The following demands were considered: from the lines already in service on the corridor; from the direct lines on mixed traffic; from the integrated lines (these are the RIT, Portuguese acronym for Integrated Transportation Network, without do not perform interchange on north/south axis terminals, and which will be incorporated into the overall system); and from the non-integrated lines (those that are still not part of the RIT but are managed by URBS and can be merged with the system).

The survey carried out by URBS in March 2009 computed all boardings on the express corridor, per direction, during the period from 6:00 a.m. to 12:00 a.m. in the north/south axis. As the system operates 24 hours a day, it was necessary to perform a demand expansion, which was done by considering boarding percentages on the survey period (6:00 a.m. to 12:00 a.m.) regarding the 24-hour period, as shown on the tables below.

Table 6 – Alight Expansion in North/South and South/North Directions

Dados

North/South Axis

South/North Axis

Daily Demand (URBS)

Survey’s projected value

Difference (%)

Daily Demand (URBS)

Survey’s projected value

Difference (%)

Boarding

135,002

132,813

1.62

155,209

148,040

4.62

Alighting

 

134,963

0.02

 

142,916

7.92

Source: IPPUC 2009

From the 24-hour URBS drop-on/drop-off survey, the most significant peak and valley hours were considered and, knowing the demand percentages per direction, a 259,900 pass/day demand was estimated for the north/south axis and 304,064 pass/day for the south/north axis.

Demand was forecast based on a research on people’s willingness to switch mode conducted by IPPUC/ICI (2008). This survey took place in the neighborhoods within the area of interest on the north/south axis. Based on that, it was estimated that 25.8% of the people are willing to switch from car to public transportation if a more comfortable and reliable mode is implemented. Population growth rates projected by IPPUC until the year 2020 were also applied, and, for the period between 2020 to 2044, the same rate estimated for 2020 was adopted.

Based on URBS’s boarding and alighting survey and IPPUC’s on/off passenger counts and research on willingness to switch modes – and considering the population growth rate estimated for Curitiba – it was possible to forecast the demands as of the city’s subway implementation project lifetime. Therefore, a 580,000 passengers/day demand was estimated for the project outset and 1,000,000 passengers/day as of the system’s full operation. These forecasts will be used for the project socioeconomic analysis.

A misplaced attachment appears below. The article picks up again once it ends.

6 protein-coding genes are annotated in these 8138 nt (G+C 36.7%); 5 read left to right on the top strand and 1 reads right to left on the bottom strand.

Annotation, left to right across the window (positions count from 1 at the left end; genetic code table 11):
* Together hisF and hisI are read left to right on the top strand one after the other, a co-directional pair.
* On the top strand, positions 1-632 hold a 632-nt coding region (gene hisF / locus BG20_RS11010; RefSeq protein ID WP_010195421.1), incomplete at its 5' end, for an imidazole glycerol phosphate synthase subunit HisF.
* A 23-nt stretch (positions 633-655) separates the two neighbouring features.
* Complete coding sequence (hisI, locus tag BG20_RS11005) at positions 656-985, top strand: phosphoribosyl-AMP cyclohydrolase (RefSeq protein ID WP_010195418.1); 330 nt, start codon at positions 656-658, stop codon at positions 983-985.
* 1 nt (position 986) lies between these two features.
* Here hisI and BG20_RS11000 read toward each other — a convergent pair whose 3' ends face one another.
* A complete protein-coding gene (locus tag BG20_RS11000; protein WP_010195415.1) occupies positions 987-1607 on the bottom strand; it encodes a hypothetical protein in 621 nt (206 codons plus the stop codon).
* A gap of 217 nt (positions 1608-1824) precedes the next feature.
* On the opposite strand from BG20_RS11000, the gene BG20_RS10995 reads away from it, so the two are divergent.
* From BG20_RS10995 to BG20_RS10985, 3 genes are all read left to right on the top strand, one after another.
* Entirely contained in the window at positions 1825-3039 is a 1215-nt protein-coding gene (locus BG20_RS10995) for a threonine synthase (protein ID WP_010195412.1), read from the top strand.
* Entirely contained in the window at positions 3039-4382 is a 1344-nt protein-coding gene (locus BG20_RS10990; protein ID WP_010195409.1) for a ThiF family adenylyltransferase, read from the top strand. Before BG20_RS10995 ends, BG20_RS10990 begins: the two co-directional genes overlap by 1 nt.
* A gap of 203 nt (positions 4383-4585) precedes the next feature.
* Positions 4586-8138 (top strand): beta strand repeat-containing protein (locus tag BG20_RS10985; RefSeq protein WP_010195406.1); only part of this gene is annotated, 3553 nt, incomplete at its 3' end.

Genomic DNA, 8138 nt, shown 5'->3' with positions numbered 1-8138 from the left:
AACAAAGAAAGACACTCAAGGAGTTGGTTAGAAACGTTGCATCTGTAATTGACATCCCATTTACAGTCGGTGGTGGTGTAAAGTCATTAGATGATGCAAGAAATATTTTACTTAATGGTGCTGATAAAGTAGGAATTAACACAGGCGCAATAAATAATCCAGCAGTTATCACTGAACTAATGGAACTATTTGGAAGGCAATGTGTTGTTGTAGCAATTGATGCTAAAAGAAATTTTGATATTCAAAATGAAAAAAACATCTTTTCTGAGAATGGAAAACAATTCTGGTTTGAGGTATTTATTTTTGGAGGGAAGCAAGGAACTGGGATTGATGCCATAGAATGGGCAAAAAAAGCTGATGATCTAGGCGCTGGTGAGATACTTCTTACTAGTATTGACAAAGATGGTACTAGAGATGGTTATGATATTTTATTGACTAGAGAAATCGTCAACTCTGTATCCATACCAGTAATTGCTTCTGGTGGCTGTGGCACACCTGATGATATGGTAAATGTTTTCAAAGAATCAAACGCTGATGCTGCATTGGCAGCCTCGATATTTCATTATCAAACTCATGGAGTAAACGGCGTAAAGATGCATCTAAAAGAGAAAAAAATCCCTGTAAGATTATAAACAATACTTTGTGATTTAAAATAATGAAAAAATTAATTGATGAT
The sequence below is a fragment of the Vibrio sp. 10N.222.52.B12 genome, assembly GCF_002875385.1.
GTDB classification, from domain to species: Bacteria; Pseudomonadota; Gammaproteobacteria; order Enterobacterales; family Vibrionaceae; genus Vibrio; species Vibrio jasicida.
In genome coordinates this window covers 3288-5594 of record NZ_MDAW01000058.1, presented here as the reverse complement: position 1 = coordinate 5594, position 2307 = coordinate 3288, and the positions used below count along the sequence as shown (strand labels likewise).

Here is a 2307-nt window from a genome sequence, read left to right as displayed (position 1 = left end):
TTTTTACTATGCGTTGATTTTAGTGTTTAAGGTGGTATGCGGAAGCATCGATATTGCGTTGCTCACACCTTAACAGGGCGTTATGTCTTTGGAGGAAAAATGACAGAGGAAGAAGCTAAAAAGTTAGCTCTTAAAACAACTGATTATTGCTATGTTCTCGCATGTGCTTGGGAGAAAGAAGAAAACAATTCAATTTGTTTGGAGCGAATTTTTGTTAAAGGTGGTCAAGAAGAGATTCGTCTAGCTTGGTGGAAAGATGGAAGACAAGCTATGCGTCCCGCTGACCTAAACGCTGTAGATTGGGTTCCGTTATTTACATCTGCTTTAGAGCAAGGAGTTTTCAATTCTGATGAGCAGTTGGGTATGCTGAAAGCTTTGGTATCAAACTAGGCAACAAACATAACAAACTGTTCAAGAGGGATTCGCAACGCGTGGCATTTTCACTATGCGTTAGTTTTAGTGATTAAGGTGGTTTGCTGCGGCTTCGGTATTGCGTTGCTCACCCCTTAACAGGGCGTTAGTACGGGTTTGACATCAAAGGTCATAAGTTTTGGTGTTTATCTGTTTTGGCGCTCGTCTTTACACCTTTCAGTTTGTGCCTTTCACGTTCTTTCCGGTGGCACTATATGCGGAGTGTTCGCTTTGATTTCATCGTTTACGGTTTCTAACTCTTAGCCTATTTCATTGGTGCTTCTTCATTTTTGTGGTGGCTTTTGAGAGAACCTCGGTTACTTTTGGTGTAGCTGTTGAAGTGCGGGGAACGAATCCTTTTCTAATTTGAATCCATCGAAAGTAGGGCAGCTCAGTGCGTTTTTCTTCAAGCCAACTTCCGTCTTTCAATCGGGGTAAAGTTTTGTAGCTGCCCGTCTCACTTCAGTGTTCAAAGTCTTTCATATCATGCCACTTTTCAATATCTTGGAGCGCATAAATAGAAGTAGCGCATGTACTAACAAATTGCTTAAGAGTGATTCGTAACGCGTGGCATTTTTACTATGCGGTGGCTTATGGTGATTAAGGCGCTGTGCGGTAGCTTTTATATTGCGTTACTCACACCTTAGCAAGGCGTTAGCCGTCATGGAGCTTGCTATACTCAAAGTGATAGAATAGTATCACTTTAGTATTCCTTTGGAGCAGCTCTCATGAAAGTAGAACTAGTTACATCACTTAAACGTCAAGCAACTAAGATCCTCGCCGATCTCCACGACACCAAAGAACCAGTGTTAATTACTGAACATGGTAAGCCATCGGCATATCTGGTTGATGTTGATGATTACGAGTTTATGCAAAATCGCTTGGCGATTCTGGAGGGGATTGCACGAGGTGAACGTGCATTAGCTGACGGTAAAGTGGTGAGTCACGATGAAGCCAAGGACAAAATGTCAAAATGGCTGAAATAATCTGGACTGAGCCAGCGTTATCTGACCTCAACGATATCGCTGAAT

From this demand data, both socioeconomic and fuel savings analyses will be carried out considering Curitiba’s subway implementation. The socioeconomic analysis will be presented on the next section. For monetary calculations of externalities and fuel, accidents and pollution costs, the methodology described on the bibliographic references section was adopted.

Additionally, the method used for calculating fuel savings, in terms of number of barrels of crude oil due to the change in technology used, considered the fuel (in liters of diesel) that the BRT system would consume in 30 years (that is the subway project lifetime). According to Schaeffer (2004), diesel represents 36.4% of a barrel, based on the percentage of oil extraction and refining in the market Brazilian consumption.

Considering this percentage (diesel), the number of barrels of crude oil that would be saved over the project lifetime was calculated. Subsequently, by multiplying it by the international barrel price, the overall economy was estimated. This monetary value could be reverted to subway funding.

 

4. RESULTS AND ANALYSIS

An economic evaluation qualifies and quantifies urban diseconomies. In order to measure these diseconomies, it is necessary to calculate the expenses that could be cut due to the adoption of a rail system. In the case of Curitiba, the estimated diseconomies were regarding travel time, fuel consumed on traffic congestions, pollutant emissions, bus operational costs and traffic accidents.

For the cost/benefit analysis, projections on these values were made for the 35-year horizon so that cash flow could be estimated over this period (which is the minimum project lifetime).

Table 7 – Costs to implement Curitiba’s Subway 1st Stage

Items

Description

Total R$

%

01

Construction Works

1,269,319,081.95

56.34

02

Permanent Way

83,476,344.12

3.70

03

Systems

387,655,293.52

17.26

04

Rolling Stock

324,000,000.00

14.38

05